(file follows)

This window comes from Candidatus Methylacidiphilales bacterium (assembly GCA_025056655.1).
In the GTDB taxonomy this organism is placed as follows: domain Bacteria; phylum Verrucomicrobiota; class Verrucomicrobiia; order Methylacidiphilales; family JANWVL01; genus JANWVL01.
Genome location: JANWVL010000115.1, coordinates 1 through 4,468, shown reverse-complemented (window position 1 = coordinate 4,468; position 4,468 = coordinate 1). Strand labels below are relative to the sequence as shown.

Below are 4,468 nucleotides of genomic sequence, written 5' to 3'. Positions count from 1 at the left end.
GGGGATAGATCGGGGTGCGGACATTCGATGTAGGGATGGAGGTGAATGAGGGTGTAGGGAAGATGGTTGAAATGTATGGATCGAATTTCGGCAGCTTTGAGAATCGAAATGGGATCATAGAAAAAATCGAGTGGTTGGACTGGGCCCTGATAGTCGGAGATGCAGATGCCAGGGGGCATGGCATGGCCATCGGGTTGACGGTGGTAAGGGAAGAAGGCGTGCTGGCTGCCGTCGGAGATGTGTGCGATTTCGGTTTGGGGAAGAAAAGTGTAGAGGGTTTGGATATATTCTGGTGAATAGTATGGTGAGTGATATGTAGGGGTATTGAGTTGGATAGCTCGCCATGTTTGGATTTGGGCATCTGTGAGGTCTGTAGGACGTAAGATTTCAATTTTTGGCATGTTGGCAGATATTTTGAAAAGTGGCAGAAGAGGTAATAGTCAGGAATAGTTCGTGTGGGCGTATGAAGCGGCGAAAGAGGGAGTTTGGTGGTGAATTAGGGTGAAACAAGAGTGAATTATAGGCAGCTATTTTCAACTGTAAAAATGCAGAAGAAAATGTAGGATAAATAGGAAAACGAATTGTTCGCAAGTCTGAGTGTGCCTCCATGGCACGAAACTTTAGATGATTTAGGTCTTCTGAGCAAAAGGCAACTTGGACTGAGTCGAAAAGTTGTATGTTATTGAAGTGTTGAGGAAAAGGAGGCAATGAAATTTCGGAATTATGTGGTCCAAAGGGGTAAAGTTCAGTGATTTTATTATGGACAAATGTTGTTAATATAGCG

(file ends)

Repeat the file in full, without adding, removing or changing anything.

This window comes from Candidatus Methylacidiphilales bacterium (assembly GCA_025056655.1).
In the GTDB taxonomy this organism is placed as follows: domain Bacteria; phylum Verrucomicrobiota; class Verrucomicrobiia; order Methylacidiphilales; family JANWVL01; genus JANWVL01.
Genome location: JANWVL010000115.1, coordinates 1 through 4,468, shown reverse-complemented (window position 1 = coordinate 4,468; position 4,468 = coordinate 1). Strand labels below are relative to the sequence as shown.

Below are 4,468 nucleotides of genomic sequence, written 5' to 3'. Positions count from 1 at the left end.
GGGGATAGATCGGGGTGCGGACATTCGATGTAGGGATGGAGGTGAATGAGGGTGTAGGGAAGATGGTTGAAATGTATGGATCGAATTTCGGCAGCTTTGAGAATCGAAATGGGATCATAGAAAAAATCGAGTGGTTGGACTGGGCCCTGATAGTCGGAGATGCAGATGCCAGGGGGCATGGCATGGCCATCGGGTTGACGGTGGTAAGGGAAGAAGGCGTGCTGGCTGCCGTCGGAGATGTGTGCGATTTCGGTTTGGGGAAGAAAAGTGTAGAGGGTTTGGATATATTCTGGTGAATAGTATGGTGAGTGATATGTAGGGGTATTGAGTTGGATAGCTCGCCATGTTTGGATTTGGGCATCTGTGAGGTCTGTAGGACGTAAGATTTCAATTTTTGGCATGTTGGCAGATATTTTGAAAAGTGGCAGAAGAGGTAATAGTCAGGAATAGTTCGTGTGGGCGTATGAAGCGGCGAAAGAGGGAGTTTGGTGGTGAATTAGGGTGAAACAAGAGTGAATTATAGGCAGCTATTTTCAACTGTAAAAATGCAGAAGAAAATGTAGGATAAATAGGAAAACGAATTGTTCGCAAGTCTGAGTGTGCCTCCATGGCACGAAACTTTAGATGATTTAGGTCTTCTGAGCAAAAGGCAACTTGGACTGAGTCGAAAAGTTGTATGTTATTGAAGTGTTGAGGAAAAGGAGGCAATGAAATTTCGGAATTATGTGGTCCAAAGGGGTAAAGTTCAGTGATTTTATTATGGACAAATGTTGTTAATATAGCG